Ricardo Rivera could appreciate the wonder of it all. He sat last week, feet dangling, on an outlook by the turret of the Emerald Channel intake. A few people in a passing motorboat idled the engine and looked up in astonishment at Rivera, atop one of Buffalo’s most visible yet least-accessible landmarks.
The round brick-and-stone structure is surrounded by water, at a point where Lake Erie squeezes together its great shoulders and muscles toward Niagara Falls. The intake, maybe three stories tall, sucks in the 70 million daily gallons of gravity-fed water that sustain Buffalo. It began operating in 1913, after workers spent years blasting through more than a mile of bedrock to create a 12-by-12-foot tunnel that links to the Col. Francis G. Ward Pumping Station at the foot of Porter Avenue.
For generations, the intake has inspired fascination in those admiring it from dry land in Buffalo, just as its long-closed predecessor – vaguely resembling the ruins of some Jules Verne submarine – triggers curiosity with its endless vigil near the Peace Bridge.
How many in Buffalo have daydreamed about doing what Rivera did? He climbed a metal stairway beneath a kaleidoscope of beams in the heart of the intake, then – strapped to his harness – pulled himself up to the crow's nest on a morning when the October sun raised a blue mist along the shoreline, running toward vague hills on the horizon.
“I wasn’t even going to stay here,” said Rivera, speaking of a decision made as a young man. Born in Puerto Rico, he came to Buffalo about a quarter-century ago, seeking better treatment for a son who was struggling with asthma.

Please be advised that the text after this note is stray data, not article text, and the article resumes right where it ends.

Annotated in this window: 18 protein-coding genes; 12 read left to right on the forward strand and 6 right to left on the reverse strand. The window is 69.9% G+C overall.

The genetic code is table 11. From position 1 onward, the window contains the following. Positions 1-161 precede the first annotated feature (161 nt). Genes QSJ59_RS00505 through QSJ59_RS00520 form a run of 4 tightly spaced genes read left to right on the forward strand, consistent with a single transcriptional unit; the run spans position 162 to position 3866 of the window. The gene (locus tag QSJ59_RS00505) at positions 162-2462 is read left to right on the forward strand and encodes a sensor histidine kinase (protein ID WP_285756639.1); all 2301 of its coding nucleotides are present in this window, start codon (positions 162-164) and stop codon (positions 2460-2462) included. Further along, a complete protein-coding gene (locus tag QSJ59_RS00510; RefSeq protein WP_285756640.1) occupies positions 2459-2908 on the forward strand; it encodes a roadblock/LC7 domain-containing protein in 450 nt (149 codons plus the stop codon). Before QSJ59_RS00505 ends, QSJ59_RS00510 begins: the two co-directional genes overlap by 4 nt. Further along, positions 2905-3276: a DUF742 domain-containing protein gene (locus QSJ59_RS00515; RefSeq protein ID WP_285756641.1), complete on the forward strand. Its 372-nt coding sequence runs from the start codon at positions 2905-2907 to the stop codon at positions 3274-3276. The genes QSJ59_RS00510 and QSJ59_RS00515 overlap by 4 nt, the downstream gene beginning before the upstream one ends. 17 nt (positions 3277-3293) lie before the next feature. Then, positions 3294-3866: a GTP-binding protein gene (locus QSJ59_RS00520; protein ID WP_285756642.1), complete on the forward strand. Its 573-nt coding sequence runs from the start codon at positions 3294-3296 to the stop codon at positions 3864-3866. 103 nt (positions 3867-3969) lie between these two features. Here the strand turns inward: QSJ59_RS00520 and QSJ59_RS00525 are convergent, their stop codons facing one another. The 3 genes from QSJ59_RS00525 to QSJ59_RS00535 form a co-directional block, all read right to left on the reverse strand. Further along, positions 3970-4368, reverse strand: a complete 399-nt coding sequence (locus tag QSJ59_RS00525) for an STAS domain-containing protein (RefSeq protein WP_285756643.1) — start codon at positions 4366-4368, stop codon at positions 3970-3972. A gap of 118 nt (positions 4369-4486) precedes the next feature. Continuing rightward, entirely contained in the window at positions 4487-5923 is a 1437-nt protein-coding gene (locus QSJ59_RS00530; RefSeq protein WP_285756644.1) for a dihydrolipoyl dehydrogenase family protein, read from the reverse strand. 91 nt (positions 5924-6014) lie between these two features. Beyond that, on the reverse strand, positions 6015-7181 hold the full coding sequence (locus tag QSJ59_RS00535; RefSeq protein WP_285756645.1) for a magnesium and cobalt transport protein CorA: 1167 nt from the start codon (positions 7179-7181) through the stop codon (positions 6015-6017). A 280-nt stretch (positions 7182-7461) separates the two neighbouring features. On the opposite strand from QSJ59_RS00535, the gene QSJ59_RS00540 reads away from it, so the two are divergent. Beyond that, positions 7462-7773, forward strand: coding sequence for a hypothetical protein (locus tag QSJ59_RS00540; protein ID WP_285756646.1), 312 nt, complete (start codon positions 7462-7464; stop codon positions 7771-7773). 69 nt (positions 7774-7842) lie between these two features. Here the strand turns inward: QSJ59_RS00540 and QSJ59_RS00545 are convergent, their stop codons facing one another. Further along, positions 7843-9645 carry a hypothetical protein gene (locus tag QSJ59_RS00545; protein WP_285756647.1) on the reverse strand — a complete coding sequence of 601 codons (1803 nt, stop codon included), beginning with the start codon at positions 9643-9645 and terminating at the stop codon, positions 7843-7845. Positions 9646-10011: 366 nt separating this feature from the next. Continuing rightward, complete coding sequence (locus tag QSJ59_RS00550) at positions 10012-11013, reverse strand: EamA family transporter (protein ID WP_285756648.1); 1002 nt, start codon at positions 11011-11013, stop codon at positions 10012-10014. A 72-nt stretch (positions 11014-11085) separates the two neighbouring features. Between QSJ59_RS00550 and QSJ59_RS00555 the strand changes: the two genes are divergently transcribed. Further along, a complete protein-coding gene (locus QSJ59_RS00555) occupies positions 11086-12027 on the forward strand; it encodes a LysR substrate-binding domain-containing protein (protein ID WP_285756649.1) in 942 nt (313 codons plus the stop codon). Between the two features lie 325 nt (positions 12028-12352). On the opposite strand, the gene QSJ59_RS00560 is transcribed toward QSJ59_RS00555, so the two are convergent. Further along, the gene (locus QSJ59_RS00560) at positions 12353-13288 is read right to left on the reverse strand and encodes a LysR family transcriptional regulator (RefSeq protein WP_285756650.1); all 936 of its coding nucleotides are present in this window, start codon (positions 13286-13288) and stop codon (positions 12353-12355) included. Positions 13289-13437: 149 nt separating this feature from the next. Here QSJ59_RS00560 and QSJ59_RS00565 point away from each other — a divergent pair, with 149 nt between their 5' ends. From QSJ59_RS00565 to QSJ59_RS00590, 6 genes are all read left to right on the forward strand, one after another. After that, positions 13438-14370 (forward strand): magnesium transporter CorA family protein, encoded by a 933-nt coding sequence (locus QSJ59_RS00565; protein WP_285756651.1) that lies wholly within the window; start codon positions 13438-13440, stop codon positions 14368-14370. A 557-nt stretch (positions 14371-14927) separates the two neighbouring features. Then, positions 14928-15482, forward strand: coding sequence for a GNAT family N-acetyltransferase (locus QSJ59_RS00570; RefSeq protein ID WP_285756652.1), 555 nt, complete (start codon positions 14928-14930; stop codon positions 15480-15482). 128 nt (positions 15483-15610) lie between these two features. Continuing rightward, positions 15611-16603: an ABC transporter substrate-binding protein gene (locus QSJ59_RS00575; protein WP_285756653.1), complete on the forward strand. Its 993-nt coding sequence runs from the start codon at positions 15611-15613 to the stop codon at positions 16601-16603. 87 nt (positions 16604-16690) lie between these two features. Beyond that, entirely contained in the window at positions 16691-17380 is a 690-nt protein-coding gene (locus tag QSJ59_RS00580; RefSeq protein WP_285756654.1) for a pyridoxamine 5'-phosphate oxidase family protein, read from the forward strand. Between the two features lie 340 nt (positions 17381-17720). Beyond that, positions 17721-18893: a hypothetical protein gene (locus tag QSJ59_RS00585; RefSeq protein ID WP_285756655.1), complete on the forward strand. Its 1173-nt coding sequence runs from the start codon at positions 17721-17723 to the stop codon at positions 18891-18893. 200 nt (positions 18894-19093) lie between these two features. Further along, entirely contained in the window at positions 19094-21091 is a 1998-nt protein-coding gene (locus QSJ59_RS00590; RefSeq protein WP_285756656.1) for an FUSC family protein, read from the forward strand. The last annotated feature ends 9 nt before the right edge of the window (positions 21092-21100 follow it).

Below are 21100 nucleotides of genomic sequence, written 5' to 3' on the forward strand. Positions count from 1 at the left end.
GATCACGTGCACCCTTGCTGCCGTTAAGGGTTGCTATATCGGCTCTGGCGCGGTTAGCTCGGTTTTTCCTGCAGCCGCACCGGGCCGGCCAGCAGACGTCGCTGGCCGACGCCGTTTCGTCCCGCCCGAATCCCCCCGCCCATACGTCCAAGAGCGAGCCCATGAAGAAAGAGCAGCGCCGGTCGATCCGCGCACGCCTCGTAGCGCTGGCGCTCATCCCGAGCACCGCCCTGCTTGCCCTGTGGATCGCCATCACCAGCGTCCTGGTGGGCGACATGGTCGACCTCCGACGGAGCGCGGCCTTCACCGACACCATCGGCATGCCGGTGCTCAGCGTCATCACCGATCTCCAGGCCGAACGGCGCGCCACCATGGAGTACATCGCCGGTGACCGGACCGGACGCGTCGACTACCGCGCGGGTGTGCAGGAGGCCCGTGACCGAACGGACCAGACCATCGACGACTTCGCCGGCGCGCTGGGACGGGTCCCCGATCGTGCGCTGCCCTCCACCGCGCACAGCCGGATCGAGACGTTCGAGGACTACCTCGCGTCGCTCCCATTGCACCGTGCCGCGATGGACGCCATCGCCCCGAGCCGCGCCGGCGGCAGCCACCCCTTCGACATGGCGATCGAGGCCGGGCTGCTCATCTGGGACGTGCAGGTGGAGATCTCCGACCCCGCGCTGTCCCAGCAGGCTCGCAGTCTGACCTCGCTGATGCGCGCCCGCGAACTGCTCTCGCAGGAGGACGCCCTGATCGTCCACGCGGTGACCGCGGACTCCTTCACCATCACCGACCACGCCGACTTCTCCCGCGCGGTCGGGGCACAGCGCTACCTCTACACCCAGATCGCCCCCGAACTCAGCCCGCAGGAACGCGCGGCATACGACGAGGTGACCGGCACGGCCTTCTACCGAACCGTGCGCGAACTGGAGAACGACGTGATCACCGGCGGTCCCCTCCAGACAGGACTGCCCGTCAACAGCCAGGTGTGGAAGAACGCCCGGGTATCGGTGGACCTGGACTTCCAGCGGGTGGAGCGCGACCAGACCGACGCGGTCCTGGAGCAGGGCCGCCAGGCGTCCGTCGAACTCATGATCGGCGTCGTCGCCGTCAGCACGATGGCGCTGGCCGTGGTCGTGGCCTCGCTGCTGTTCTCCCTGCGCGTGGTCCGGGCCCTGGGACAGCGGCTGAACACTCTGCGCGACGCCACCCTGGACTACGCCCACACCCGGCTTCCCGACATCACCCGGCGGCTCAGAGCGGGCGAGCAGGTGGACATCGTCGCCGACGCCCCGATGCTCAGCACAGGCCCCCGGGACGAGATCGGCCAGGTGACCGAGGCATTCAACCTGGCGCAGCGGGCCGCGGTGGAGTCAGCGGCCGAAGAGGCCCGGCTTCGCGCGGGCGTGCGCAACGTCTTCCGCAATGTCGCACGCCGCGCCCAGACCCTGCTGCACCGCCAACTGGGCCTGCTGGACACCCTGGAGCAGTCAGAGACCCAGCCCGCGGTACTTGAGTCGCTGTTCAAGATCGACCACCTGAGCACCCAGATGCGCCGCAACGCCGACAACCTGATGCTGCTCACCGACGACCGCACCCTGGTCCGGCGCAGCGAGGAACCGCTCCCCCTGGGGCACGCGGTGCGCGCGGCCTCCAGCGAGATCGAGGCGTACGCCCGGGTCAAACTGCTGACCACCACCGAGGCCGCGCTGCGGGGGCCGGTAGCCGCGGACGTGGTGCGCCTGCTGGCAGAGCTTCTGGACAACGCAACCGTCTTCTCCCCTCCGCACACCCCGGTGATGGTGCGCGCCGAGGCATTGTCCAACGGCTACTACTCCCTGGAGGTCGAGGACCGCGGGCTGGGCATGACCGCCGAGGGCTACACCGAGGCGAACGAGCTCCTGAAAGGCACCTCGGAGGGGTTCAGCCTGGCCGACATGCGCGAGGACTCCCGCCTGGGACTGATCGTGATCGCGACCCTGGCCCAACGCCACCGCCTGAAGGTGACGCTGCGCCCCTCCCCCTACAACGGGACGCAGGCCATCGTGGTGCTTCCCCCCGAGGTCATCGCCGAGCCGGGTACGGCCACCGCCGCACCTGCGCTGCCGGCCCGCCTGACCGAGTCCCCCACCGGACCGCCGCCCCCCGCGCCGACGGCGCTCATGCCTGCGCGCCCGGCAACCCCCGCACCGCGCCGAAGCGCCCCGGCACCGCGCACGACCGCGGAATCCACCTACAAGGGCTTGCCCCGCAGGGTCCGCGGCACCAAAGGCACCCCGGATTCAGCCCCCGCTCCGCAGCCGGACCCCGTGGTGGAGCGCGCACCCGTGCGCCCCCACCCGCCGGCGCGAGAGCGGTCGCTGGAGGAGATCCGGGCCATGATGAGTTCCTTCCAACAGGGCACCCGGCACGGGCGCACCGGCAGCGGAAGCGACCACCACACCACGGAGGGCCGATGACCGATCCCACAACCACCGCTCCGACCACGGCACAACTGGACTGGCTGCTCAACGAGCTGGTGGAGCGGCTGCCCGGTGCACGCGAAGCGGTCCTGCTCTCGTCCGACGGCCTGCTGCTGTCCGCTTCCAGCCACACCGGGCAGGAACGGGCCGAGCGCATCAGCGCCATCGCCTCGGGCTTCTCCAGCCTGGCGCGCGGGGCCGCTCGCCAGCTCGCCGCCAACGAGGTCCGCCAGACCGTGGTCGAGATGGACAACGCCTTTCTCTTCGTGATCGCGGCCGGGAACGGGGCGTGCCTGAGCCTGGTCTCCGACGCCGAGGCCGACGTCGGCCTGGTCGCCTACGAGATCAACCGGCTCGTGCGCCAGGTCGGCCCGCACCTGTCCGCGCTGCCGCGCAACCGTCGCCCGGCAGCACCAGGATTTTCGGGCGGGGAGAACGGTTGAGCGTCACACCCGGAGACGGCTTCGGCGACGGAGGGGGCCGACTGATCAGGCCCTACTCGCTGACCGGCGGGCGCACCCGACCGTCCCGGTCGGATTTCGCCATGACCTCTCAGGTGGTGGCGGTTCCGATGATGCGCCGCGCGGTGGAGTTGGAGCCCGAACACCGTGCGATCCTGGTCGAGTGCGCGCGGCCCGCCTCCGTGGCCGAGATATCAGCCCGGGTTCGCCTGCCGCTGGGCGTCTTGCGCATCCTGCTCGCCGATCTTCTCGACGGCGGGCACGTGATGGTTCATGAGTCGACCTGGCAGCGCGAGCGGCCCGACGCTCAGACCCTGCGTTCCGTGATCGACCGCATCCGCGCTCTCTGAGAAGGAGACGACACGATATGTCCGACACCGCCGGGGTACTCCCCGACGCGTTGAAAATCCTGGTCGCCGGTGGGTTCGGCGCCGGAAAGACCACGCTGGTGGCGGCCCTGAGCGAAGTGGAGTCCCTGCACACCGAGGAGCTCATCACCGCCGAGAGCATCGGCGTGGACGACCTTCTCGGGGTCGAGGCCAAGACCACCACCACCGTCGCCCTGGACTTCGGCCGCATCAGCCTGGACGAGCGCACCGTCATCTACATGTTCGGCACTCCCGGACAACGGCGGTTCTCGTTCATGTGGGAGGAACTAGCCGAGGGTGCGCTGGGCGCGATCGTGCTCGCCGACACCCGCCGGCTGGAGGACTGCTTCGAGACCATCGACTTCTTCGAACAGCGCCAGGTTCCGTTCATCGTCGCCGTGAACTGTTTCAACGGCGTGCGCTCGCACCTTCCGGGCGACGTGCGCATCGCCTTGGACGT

Six months became a year, and then a life. Rivera is now chief electrician for the water department. Two or three times a year, he rides along when the Edward M. Cotter, the world’s oldest working fireboat, carries a handful of water department supervisors and workers toward routine maintenance at the intake.
Capt. John Sixt gently brought the Cotter alongside the intake’s dock, where pumping plant superintendent Bill Appenheimer and his crew climbed off. Up close, the structure is reminiscent of the famous line from the "Dr. Who" television series: It abruptly seems much bigger on the inside.
Rivera headed for the top, where a navigation light burns at night. His job is checking a battery – ready if a solar generator fails – while changing any bulbs that need fixing. Like his colleagues below, busy lowering six of the 12 gates within the intake, he can finish in an hour or less and be ready to go home.
Appenheimer said the city does not allow casual tours because of security concerns. Still, the place was not always so lonesome. Going back a century or so, Appenheimer said, workers once stayed there around-the-clock. Old clippings indicate two workers had to be there at all times until 1924, to operate a chlorinator.
Sean Collins, who runs Master's Barbecue in Hamburg, said his late great-grandfather, Jim Collins, told stories of routinely working at the intake for several days in a row, when he and a buddy carried food and clothes in a small boat.
Today, the only lingering signs of residency are ghostly metal lockers, some knocked to the ground, in what might have been a bunk room – not far from a battered sink, an ancient toilet and an almost fossilized pair of shoes.
The primary tenants are fat and robust spiders, their numbers increasing the higher you climb, and the guano-happy birds that took off until we left. The circular interior has three levels, centered around water pulled in at the base. Rusting boilers recall a time when the city tried to melt winter ice around the structure, an effort forgotten with the coming of the ice boom.